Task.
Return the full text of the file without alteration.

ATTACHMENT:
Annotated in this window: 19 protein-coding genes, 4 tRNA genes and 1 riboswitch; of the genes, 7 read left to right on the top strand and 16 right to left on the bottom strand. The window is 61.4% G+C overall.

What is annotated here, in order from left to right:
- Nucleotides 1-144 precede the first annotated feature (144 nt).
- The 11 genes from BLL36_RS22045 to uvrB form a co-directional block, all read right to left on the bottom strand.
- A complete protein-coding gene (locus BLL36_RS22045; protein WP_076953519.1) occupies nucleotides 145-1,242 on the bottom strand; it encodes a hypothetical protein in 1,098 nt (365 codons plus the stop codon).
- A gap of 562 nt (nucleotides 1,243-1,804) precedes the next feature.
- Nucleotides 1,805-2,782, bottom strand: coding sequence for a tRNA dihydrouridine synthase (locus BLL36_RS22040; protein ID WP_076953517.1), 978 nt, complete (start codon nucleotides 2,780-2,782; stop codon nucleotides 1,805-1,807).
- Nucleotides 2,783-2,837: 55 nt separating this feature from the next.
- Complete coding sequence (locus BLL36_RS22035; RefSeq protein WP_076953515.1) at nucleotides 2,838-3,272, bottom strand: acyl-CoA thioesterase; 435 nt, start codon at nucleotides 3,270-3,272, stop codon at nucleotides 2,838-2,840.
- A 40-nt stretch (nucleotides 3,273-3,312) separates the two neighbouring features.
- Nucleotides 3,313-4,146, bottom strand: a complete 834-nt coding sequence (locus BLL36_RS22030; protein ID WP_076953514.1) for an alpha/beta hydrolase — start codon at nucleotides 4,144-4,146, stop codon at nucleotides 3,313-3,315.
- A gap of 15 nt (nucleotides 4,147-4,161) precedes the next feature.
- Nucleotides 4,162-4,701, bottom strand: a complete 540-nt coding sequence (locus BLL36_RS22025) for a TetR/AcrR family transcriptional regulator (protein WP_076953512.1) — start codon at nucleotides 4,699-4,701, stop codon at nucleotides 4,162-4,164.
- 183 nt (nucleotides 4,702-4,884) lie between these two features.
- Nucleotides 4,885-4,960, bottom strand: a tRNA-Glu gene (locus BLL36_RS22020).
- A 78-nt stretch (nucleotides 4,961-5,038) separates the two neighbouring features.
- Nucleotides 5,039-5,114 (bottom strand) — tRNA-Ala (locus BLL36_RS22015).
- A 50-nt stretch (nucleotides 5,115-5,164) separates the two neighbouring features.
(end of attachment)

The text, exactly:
Annotated in this window: 19 protein-coding genes, 4 tRNA genes and 1 riboswitch; of the genes, 7 read left to right on the top strand and 16 right to left on the bottom strand. The window is 61.4% G+C overall.

What is annotated here, in order from left to right:
- Nucleotides 1-144 precede the first annotated feature (144 nt).
- The 11 genes from BLL36_RS22045 to uvrB form a co-directional block, all read right to left on the bottom strand.
- A complete protein-coding gene (locus BLL36_RS22045; protein WP_076953519.1) occupies nucleotides 145-1,242 on the bottom strand; it encodes a hypothetical protein in 1,098 nt (365 codons plus the stop codon).
- A gap of 562 nt (nucleotides 1,243-1,804) precedes the next feature.
- Nucleotides 1,805-2,782, bottom strand: coding sequence for a tRNA dihydrouridine synthase (locus BLL36_RS22040; protein ID WP_076953517.1), 978 nt, complete (start codon nucleotides 2,780-2,782; stop codon nucleotides 1,805-1,807).
- Nucleotides 2,783-2,837: 55 nt separating this feature from the next.
- Complete coding sequence (locus BLL36_RS22035; RefSeq protein WP_076953515.1) at nucleotides 2,838-3,272, bottom strand: acyl-CoA thioesterase; 435 nt, start codon at nucleotides 3,270-3,272, stop codon at nucleotides 2,838-2,840.
- A 40-nt stretch (nucleotides 3,273-3,312) separates the two neighbouring features.
- Nucleotides 3,313-4,146, bottom strand: a complete 834-nt coding sequence (locus BLL36_RS22030; protein ID WP_076953514.1) for an alpha/beta hydrolase — start codon at nucleotides 4,144-4,146, stop codon at nucleotides 3,313-3,315.
- A gap of 15 nt (nucleotides 4,147-4,161) precedes the next feature.
- Nucleotides 4,162-4,701, bottom strand: a complete 540-nt coding sequence (locus BLL36_RS22025) for a TetR/AcrR family transcriptional regulator (protein WP_076953512.1) — start codon at nucleotides 4,699-4,701, stop codon at nucleotides 4,162-4,164.
- 183 nt (nucleotides 4,702-4,884) lie between these two features.
- Nucleotides 4,885-4,960, bottom strand: a tRNA-Glu gene (locus BLL36_RS22020).
- A 78-nt stretch (nucleotides 4,961-5,038) separates the two neighbouring features.
- Nucleotides 5,039-5,114 (bottom strand) — tRNA-Ala (locus BLL36_RS22015).
- A 50-nt stretch (nucleotides 5,115-5,164) separates the two neighbouring features.